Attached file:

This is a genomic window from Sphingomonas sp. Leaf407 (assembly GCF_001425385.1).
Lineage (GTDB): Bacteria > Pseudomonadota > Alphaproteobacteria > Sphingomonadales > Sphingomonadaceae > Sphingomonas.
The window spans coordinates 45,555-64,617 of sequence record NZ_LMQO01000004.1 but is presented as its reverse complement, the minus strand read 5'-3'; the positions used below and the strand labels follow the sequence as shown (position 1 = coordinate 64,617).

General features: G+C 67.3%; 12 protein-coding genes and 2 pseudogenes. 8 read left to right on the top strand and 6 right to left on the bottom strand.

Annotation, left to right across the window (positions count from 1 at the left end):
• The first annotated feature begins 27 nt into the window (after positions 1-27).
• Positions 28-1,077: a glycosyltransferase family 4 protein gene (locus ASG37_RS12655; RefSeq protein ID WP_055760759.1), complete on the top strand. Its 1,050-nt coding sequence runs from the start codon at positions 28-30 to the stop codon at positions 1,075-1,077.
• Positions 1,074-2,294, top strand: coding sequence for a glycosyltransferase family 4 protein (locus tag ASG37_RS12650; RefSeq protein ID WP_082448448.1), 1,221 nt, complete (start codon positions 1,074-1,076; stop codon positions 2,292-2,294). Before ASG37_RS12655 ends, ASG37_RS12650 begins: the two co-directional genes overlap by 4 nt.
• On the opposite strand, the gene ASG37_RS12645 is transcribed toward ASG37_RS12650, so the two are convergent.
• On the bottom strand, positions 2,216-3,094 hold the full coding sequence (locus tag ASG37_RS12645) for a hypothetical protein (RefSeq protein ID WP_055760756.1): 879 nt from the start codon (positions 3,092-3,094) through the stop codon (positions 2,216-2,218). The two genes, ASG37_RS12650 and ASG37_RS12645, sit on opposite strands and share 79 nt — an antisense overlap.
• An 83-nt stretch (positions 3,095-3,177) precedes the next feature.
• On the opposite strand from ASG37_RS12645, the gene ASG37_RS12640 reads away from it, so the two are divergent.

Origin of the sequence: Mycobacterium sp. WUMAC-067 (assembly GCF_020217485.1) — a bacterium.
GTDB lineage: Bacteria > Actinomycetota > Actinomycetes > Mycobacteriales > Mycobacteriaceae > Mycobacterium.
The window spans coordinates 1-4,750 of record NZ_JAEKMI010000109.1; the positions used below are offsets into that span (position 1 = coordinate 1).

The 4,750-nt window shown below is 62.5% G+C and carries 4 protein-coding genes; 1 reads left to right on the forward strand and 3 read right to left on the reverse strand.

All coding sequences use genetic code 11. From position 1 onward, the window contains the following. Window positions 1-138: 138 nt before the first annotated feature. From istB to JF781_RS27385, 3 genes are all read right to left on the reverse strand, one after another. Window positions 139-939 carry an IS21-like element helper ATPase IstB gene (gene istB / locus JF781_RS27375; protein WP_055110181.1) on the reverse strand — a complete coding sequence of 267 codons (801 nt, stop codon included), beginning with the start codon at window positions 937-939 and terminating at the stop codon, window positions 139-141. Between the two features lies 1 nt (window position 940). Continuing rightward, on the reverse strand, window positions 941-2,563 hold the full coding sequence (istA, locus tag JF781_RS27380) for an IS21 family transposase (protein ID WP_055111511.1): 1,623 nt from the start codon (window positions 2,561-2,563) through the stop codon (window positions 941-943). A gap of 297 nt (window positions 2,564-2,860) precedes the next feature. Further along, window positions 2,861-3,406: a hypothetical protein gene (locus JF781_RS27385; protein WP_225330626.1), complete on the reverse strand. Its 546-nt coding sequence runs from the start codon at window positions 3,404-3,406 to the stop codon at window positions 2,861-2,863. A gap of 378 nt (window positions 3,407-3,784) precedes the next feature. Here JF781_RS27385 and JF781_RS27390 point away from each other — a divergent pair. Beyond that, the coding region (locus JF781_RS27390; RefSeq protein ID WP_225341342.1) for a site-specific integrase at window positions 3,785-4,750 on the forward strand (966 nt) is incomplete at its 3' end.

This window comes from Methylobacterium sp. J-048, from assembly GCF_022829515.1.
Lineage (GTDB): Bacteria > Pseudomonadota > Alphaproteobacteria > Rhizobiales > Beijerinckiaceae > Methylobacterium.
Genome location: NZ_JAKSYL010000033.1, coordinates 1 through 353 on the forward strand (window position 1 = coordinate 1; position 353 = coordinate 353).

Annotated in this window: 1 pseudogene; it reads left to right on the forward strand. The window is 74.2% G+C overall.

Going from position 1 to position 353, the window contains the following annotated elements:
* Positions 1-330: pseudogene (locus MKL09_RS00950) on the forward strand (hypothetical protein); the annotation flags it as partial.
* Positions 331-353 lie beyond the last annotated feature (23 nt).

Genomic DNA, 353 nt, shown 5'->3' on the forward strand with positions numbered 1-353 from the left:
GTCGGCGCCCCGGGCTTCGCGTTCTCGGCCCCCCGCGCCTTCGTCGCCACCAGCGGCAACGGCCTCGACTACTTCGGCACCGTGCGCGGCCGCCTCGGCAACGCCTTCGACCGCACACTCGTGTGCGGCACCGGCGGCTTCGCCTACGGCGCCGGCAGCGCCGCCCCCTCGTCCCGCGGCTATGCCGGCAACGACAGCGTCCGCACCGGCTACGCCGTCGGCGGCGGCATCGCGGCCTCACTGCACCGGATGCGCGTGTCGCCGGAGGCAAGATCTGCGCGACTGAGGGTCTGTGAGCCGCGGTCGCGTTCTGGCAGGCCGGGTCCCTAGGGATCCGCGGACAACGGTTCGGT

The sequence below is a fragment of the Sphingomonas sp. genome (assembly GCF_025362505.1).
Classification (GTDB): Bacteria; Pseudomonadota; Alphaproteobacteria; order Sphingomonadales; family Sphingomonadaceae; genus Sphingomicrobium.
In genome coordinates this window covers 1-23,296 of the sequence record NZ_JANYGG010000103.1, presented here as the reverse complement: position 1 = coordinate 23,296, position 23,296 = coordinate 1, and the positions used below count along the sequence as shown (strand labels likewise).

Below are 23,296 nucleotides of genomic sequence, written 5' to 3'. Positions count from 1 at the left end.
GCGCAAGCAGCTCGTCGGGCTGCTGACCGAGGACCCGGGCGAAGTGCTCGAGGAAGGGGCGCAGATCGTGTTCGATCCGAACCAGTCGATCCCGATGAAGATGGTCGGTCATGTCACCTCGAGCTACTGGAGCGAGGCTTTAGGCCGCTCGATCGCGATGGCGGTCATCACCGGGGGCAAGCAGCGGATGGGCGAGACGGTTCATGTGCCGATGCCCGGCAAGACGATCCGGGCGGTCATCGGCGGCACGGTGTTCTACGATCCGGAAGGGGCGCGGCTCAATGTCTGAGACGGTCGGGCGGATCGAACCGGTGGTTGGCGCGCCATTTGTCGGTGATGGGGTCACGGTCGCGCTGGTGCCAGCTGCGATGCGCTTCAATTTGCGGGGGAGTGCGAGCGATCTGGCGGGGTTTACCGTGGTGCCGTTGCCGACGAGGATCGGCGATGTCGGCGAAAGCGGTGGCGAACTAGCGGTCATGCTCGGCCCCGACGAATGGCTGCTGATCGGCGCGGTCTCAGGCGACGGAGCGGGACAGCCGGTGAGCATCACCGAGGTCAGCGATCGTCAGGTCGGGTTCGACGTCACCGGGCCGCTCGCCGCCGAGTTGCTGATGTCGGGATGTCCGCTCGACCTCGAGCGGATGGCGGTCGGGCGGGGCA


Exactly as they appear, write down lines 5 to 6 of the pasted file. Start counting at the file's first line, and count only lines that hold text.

Annotation, left to right across the window (positions count from 1 at the left end):
• The first annotated feature begins 27 nt into the window (after positions 1-27).